Love him or hate him, there’s no denying Woody Allen is one of, if not THE most prolific feature filmmaker of this and the last generation. His messed up personal life aside (hello, dating your girlfriend/kinda wife’s adopted daughter?), he has made some of the most iconic classics of all time.
There’s a documentary on Netflix streaming you have to check out if you’re a fan of Allen’s work. Heck, even if you’re not a fan of Allen personally, it’s a documentary worth watching. But, in case you’re too lazy or busy, here are five important lessons about filmmaking I gleaned from the doc.
- It’s the talent, not the tools. Yes, I know this is now practically a cliché. Nonetheless, you may find it interesting to know that Allen has written every one of his screenplays (from What’s Up Pussy Cat to Blue Jasmine) on the same typewriter he’s owned for SIXTY YEARS! Do you know how he cuts and pastes? He literally cuts a good section from a script and staples it onto a subsequent draft. Check out this clip from the doc.
- He never went to film school. Allen started out as a writer and comedian. At some point he was given the opportunity to direct a script he wrote. Everything he’s learned he’s learned “on the job.”
- He never stops. Allen is always writing. He literally goes from one script right into the next. He’s written and directed 46 films in as many years.
- He keeps complete control. It’s gotta be every filmmaker’s dream to be able to make the kind of films he/she wants to make without studio approval. But Woody Allen has that. He has complete control over all his movies. All. No doubt that’s the reason he’s never been given a massive blockbuster budget. But I don’t think he’d want that anyway.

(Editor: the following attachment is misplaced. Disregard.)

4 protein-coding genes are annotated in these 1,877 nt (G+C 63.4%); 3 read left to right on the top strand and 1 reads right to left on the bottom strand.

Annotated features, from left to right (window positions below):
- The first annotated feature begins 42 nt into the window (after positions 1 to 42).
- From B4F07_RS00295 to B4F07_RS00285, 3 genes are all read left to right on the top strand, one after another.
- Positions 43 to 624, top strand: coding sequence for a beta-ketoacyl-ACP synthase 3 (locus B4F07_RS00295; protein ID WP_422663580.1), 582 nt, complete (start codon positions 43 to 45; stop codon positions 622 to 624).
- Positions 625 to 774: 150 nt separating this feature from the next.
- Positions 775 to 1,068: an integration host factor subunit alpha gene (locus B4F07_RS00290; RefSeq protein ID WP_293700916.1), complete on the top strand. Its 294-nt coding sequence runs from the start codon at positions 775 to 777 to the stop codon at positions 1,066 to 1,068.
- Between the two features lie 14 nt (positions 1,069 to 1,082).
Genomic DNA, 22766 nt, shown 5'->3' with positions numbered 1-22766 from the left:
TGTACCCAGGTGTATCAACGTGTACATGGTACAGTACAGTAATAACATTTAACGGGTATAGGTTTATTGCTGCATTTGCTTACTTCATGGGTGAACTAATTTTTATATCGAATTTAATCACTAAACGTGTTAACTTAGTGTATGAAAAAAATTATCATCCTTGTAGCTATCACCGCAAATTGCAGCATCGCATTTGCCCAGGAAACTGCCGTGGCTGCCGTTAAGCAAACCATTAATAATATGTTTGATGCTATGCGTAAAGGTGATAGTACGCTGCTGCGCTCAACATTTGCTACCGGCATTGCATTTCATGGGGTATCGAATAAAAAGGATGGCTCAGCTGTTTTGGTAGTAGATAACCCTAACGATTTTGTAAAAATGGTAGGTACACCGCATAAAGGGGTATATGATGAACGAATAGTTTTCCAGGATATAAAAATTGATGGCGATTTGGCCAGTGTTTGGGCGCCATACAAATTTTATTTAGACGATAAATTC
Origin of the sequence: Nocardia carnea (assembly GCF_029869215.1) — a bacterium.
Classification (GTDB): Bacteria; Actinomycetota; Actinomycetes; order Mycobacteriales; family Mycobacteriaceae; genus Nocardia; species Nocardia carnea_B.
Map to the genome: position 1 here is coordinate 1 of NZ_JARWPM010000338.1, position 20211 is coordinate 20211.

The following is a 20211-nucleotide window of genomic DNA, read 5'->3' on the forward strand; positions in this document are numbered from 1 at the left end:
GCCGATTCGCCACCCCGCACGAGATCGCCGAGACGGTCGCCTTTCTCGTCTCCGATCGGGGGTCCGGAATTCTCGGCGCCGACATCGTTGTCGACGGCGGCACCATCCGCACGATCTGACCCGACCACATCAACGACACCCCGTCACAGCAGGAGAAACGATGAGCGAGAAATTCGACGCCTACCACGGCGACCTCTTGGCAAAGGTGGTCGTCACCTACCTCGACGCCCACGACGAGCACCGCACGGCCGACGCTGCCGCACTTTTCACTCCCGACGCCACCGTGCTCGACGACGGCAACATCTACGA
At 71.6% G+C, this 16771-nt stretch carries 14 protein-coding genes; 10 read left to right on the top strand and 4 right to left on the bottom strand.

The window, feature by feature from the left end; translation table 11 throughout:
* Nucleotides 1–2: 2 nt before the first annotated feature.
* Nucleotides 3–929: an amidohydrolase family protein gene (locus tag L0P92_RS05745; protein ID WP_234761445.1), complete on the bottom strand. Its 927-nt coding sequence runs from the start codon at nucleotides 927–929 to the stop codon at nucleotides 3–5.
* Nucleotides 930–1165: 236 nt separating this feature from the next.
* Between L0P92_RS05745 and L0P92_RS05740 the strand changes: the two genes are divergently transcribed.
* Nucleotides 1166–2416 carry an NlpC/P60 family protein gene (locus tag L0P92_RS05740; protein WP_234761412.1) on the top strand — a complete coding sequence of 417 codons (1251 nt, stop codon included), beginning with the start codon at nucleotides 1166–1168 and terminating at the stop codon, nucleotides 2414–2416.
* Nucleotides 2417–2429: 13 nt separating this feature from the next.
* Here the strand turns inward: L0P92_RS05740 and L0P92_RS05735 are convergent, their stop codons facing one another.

- Filmmaking is NOT his only creative outlet. I’ve always believed that as artists we should look to other art forms, not only for inspiration in our main craft, but also to take a breather and not get burned out. Allen loves jazz music and plays the clarinet.
And here’s a bonus lesson for you: age doesn’t matter. Woody directed his first feature when he was 31. This December 1 he will be 78 years and he’s still going strong. How’s that for instilling hope for those of you who haven’t yet made that feature. If you still have breath in your lungs and are relatively mobile, it’s never too late.